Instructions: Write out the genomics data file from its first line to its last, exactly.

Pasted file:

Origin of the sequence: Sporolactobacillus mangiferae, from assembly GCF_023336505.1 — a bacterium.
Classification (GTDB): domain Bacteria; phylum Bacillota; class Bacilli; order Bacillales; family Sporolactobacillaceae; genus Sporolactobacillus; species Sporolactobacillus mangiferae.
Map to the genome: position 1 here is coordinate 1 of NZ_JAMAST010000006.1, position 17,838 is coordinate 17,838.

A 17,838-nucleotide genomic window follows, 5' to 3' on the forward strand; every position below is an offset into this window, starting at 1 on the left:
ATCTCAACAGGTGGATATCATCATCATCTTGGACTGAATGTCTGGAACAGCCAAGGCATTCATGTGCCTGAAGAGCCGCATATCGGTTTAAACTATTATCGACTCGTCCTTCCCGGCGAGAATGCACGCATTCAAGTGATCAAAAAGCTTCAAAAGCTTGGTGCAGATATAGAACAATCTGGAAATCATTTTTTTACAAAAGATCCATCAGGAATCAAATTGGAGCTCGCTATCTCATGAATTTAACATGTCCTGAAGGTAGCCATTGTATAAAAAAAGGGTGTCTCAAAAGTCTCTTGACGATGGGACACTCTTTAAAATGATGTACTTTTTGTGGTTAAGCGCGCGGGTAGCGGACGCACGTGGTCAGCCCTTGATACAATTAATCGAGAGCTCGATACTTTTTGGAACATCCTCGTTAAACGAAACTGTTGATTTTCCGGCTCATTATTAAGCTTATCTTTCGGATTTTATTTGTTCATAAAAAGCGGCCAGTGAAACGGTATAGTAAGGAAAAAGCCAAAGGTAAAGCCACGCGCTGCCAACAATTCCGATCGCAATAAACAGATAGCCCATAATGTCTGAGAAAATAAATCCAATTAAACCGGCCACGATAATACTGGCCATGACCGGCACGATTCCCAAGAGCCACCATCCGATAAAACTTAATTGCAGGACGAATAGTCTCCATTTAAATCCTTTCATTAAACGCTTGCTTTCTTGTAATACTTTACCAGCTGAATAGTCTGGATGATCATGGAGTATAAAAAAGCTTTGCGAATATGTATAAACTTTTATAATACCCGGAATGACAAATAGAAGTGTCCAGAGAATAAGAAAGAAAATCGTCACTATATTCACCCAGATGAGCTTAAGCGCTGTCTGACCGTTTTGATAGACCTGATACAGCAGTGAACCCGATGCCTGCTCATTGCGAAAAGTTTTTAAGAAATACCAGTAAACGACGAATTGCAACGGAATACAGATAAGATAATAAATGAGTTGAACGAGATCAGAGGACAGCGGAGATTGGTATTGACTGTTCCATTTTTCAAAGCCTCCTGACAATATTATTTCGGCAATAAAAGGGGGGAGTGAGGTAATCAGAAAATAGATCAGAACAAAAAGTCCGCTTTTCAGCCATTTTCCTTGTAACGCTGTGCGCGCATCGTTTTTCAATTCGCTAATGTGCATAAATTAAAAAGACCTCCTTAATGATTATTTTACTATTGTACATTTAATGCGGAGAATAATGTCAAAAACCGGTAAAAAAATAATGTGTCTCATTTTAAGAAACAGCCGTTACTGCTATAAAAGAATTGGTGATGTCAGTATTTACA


Origin of the sequence: Sporolactobacillus mangiferae, from assembly GCF_023336505.1 — a bacterium.
Classification (GTDB): domain Bacteria; phylum Bacillota; class Bacilli; order Bacillales; family Sporolactobacillaceae; genus Sporolactobacillus; species Sporolactobacillus mangiferae.
Map to the genome: position 1 here is coordinate 1 of NZ_JAMAST010000006.1, position 17,838 is coordinate 17,838.

A 17,838-nucleotide genomic window follows, 5' to 3' on the forward strand; every position below is an offset into this window, starting at 1 on the left:
ATCTCAACAGGTGGATATCATCATCATCTTGGACTGAATGTCTGGAACAGCCAAGGCATTCATGTGCCTGAAGAGCCGCATATCGGTTTAAACTATTATCGACTCGTCCTTCCCGGCGAGAATGCACGCATTCAAGTGATCAAAAAGCTTCAAAAGCTTGGTGCAGATATAGAACAATCTGGAAATCATTTTTTTACAAAAGATCCATCAGGAATCAAATTGGAGCTCGCTATCTCATGAATTTAACATGTCCTGAAGGTAGCCATTGTATAAAAAAAGGGTGTCTCAAAAGTCTCTTGACGATGGGACACTCTTTAAAATGATGTACTTTTTGTGGTTAAGCGCGCGGGTAGCGGACGCACGTGGTCAGCCCTTGATACAATTAATCGAGAGCTCGATACTTTTTGGAACATCCTCGTTAAACGAAACTGTTGATTTTCCGGCTCATTATTAAGCTTATCTTTCGGATTTTATTTGTTCATAAAAAGCGGCCAGTGAAACGGTATAGTAAGGAAAAAGCCAAAGGTAAAGCCACGCGCTGCCAACAATTCCGATCGCAATAAACAGATAGCCCATAATGTCTGAGAAAATAAATCCAATTAAACCGGCCACGATAATACTGGCCATGACCGGCACGATTCCCAAGAGCCACCATCCGATAAAACTTAATTGCAGGACGAATAGTCTCCATTTAAATCCTTTCATTAAACGCTTGCTTTCTTGTAATACTTTACCAGCTGAATAGTCTGGATGATCATGGAGTATAAAAAAGCTTTGCGAATATGTATAAACTTTTATAATACCCGGAATGACAAATAGAAGTGTCCAGAGAATAAGAAAGAAAATCGTCACTATATTCACCCAGATGAGCTTAAGCGCTGTCTGACCGTTTTGATAGACCTGATACAGCAGTGAACCCGATGCCTGCTCATTGCGAAAAGTTTTTAAGAAATACCAGTAAACGACGAATTGCAACGGAATACAGATAAGATAATAAATGAGTTGAACGAGATCAGAGGACAGCGGAGATTGGTATTGACTGTTCCATTTTTCAAAGCCTCCTGACAATATTATTTCGGCAATAAAAGGGGGGAGTGAGGTAATCAGAAAATAGATCAGAACAAAAAGTCCGCTTTTCAGCCATTTTCCTTGTAACGCTGTGCGCGCATCGTTTTTCAATTCGCTAATGTGCATAAATTAAAAAGACCTCCTTAATGATTATTTTACTATTGTACATTTAATGCGGAGAATAATGTCAAAAACCGGTAAAAAAATAATGTGTCTCATTTTAAGAAACAGCCGTTACTGCTATAAAAGAATTGGTGATGTCAGTATTTACA